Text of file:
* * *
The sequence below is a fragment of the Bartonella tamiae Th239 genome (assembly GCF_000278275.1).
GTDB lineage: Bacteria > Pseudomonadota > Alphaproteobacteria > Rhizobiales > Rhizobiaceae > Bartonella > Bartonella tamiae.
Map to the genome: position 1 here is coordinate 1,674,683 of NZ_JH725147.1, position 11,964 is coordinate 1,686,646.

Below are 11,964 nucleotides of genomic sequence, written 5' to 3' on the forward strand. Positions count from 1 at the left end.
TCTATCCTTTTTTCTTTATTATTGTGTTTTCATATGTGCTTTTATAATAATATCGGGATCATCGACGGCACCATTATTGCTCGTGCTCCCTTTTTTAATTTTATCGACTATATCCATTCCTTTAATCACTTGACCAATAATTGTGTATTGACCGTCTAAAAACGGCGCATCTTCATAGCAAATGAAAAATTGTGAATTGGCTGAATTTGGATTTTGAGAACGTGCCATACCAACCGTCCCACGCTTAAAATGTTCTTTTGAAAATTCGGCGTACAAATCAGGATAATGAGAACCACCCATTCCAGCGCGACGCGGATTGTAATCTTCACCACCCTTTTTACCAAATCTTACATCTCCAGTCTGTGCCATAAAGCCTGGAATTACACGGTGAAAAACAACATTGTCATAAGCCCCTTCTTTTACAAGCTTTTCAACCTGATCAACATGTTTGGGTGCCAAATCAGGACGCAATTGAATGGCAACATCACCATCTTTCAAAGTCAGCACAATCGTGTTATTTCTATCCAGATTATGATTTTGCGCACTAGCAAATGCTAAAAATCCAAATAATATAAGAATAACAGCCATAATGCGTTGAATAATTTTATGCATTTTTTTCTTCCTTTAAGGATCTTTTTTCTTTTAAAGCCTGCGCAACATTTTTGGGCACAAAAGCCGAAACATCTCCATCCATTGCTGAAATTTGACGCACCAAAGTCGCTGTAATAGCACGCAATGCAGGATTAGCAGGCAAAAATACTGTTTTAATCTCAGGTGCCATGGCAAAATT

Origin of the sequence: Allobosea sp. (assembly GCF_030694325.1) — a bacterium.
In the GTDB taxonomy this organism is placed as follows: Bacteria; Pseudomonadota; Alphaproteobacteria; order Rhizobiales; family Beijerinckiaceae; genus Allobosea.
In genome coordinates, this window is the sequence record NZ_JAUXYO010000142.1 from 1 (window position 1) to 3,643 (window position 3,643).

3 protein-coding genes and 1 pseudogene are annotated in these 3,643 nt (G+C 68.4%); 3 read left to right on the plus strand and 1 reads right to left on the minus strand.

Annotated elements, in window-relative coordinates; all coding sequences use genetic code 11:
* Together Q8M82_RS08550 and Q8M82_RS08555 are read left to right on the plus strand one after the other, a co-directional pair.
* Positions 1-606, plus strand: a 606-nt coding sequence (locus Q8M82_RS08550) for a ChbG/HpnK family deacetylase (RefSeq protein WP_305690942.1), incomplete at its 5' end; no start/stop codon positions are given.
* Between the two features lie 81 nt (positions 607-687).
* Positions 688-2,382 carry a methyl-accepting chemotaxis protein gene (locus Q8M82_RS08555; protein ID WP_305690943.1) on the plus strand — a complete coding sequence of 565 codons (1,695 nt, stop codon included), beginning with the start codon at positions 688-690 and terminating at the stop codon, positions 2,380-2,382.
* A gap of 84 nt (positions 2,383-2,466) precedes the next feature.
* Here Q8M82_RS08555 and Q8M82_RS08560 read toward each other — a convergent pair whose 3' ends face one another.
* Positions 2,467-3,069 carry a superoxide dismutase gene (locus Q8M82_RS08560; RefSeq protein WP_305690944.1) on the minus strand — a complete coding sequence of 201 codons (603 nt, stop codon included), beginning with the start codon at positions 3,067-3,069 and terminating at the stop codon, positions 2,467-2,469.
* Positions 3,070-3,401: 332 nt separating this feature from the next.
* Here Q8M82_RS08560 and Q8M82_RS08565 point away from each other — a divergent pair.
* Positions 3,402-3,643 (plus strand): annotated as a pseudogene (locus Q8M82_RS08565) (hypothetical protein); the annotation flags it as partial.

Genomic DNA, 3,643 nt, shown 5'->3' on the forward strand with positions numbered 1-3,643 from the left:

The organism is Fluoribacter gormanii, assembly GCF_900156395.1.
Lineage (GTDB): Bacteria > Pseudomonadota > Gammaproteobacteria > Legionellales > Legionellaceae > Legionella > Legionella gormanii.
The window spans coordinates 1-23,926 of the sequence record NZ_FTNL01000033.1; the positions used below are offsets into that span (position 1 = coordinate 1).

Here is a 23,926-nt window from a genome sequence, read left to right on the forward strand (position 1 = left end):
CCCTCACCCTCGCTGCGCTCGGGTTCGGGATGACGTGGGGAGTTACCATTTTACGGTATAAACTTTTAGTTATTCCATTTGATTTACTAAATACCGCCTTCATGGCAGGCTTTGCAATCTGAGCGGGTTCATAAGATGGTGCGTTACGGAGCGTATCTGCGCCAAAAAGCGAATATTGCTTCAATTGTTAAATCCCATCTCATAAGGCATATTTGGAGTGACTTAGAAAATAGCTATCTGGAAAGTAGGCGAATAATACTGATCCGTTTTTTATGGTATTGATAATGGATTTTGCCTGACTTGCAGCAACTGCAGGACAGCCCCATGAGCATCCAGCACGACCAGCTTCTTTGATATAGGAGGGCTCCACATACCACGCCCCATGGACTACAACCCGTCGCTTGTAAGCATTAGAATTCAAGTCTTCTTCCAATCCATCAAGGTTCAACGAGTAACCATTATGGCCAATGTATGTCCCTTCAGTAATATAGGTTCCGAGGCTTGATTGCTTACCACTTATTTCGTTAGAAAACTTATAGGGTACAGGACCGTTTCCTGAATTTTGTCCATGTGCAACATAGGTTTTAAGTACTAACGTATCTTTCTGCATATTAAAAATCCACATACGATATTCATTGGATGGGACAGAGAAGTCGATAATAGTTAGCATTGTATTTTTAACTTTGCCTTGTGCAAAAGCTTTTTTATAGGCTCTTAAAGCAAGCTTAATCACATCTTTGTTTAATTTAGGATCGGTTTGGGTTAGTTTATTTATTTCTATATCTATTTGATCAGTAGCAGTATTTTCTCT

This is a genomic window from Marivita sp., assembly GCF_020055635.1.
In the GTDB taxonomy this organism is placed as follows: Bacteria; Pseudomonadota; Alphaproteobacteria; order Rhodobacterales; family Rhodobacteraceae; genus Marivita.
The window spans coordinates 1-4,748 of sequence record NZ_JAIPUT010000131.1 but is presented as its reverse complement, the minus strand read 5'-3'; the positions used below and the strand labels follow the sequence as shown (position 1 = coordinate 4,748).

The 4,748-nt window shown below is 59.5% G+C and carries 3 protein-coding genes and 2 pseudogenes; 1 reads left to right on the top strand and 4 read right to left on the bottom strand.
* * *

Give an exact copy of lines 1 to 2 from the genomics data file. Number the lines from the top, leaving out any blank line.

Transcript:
The sequence below is a fragment of the Bartonella tamiae Th239 genome (assembly GCF_000278275.1).
GTDB lineage: Bacteria > Pseudomonadota > Alphaproteobacteria > Rhizobiales > Rhizobiaceae > Bartonella > Bartonella tamiae.